A mammoth, multi-exhibition project in southern California explores Latin American and Latino art and artists throughout the hemisphere, including the U.S., by Susan Delson
In La La Land, the second “La” can stand for Latin America.
It certainly does this season, as “Pacific Standard Time: LA/LA,” a mammoth, multi-exhibition project, unfurls across the city and region. “Los Angeles has a deep connection to Latin America,” said Deborah Marrow, director of the Getty Foundation, which initiated and largely funded development of the project. The city was “born in the 18th century as part of New Spain,” she added, noting that today, “approximately half of our population identifies as Latino or Latin American.”
Exploring Latin American and Latino art and artists throughout the hemisphere, including the U.S., “PST: LA/LA” encompasses more than 70 venues throughout Southern California, from San Diego to Santa Barbara and east to Palm Springs. Participating museums range from modest institutions like the Pasadena Museum of California Art to heavyweights like the Getty Center and the Los Angeles County Museum of Art, or Lacma.
“PST: LA/LA” marks the third “Pacific Standard Time” organized under the Getty’s aegis. The first, presented in 2011–12, explored art in Los Angeles from 1945 to 1980, while the second, in 2013, focused on modern architecture in Los Angeles. This year’s version features work from more than 50 countries and 1,000 artists, from colorful Cuban movie posters to tough-minded protest art from Colombia to 18th-century Mexican paintings.
Although the official launch is Sept. 15, one exhibition opened at Lacma in June and more will open this summer. “Hollywood in Havana: Five Decades of Cuban Posters Promoting U.S. Films,” opening Aug. 20 at the Pasadena Museum of California Art, explores a side of the island nation rarely seen in this country: its passion for American cinema.
“What? Cubans watch U.S. films?” joked guest curator Carol Wells, executive director of the L.A.–based Center for the Study of Political Graphics. Despite an embargo that has limited distribution of American films on the island, that love has persisted and includes an enduring affection for Charlie Chaplin. His silent comedies were among the first films ever seen by many rural Cubans, thanks to traveling “mobile cinema” units set up soon after the 1959 revolution. The 44-poster exhibition opens with a section devoted to Chaplin.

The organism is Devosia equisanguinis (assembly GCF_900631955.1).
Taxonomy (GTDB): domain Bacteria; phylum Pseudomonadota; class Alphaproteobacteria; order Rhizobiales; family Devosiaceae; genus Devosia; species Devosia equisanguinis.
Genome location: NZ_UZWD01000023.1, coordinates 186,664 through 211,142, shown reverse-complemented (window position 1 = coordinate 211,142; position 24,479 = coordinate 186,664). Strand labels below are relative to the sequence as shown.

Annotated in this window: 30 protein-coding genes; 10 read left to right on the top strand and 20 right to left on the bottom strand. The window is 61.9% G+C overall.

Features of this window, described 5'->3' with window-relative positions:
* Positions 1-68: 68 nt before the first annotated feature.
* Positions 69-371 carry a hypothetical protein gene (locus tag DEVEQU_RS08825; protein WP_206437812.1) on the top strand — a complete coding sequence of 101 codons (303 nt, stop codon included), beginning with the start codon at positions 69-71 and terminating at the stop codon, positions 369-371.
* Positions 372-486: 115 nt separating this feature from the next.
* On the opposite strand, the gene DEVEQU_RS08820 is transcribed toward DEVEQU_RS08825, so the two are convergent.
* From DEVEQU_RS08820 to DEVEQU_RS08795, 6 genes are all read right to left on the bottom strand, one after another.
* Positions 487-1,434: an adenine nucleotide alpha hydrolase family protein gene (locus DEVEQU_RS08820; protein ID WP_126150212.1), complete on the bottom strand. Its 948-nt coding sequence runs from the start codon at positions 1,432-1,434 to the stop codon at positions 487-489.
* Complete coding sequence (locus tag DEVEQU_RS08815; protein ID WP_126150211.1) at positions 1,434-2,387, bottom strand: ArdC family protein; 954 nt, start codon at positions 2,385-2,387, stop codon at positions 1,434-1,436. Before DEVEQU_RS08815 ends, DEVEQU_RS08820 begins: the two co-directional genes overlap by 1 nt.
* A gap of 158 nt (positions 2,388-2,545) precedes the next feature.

Made by hand on silk-screen presses, Cuban film posters are more akin to fine-art prints than mass-produced U.S. versions, with a visual wit that has long characterized graphic design on the island. Unlike their American counterparts, Cuban posters put less focus on the movie stars and instead playfully hint at plot and theme. A 2009 poster for the 1948 Alfred Hitchcock thriller “Rope” positions an ominously thick length of the stuff as a necktie. The poster for Stanley Kubrick’s “The Shining” depicts a child’s tricycle leaving blood-red tracks in its wake.
Several designers have international reputations. One of Eduardo Muños Bachs’s specialties is his inventive use of Chaplin’s head and derby hat. Antonio Pérez, known as Ñiko, created a black-and-white design fantasia surrounding a cherub hefting submachine guns for “The Godfather.”
The works in “Radical Women: Latin American Art, 1960–1985” take on darker subjects. Opening Sept. 15 at the Hammer Museum, the exhibition gathers more than 100 artists from 15 countries to weave a history of experimental art focused on the female body. Much of it was created under harsh political and social conditions.
“You have to think about the coups d’état in Chile, in Peru, in Brazil, Argentina, Uruguay” taking place in the era covered by the exhibition, said Andrea Giunta, professor of Latin American art at Buenos Aires University and co-curator of the show. In this context, art-making was a form of political resistance as well as a place to break creative ground.
Several artists ferociously depict the violence and repression they experienced. Photographs document a powerful 1980s performance in which the Colombian artist María Evelia Marmolejo cut her feet to leave a trail of blood as she walked on white paper laid through a public square in the city of Cali. “Sal-si-puedes” (“Get Out if You Can”), a 1983 installation and projected photographic performance by the Uruguayan artist Nelbia Romero, refers to a massacre of indigenous people in Uruguay in 1831 and establishes a parallel with the 1980s dictatorship then in power.
Other artists explored notions of gender, motherhood and mainstream traditions. In the late 1970s, the Mexican artist Mónica Mayer staged “The Clothesline,” an interactive performance in which women shared their thoughts about sexual harassment on slips of pink paper, hanging them like laundry on a line.
Next April, “Radical Women” will head to the Brooklyn Museum in New York City. But the complete “LA/LA” experience will happen, as they say, only in L.A.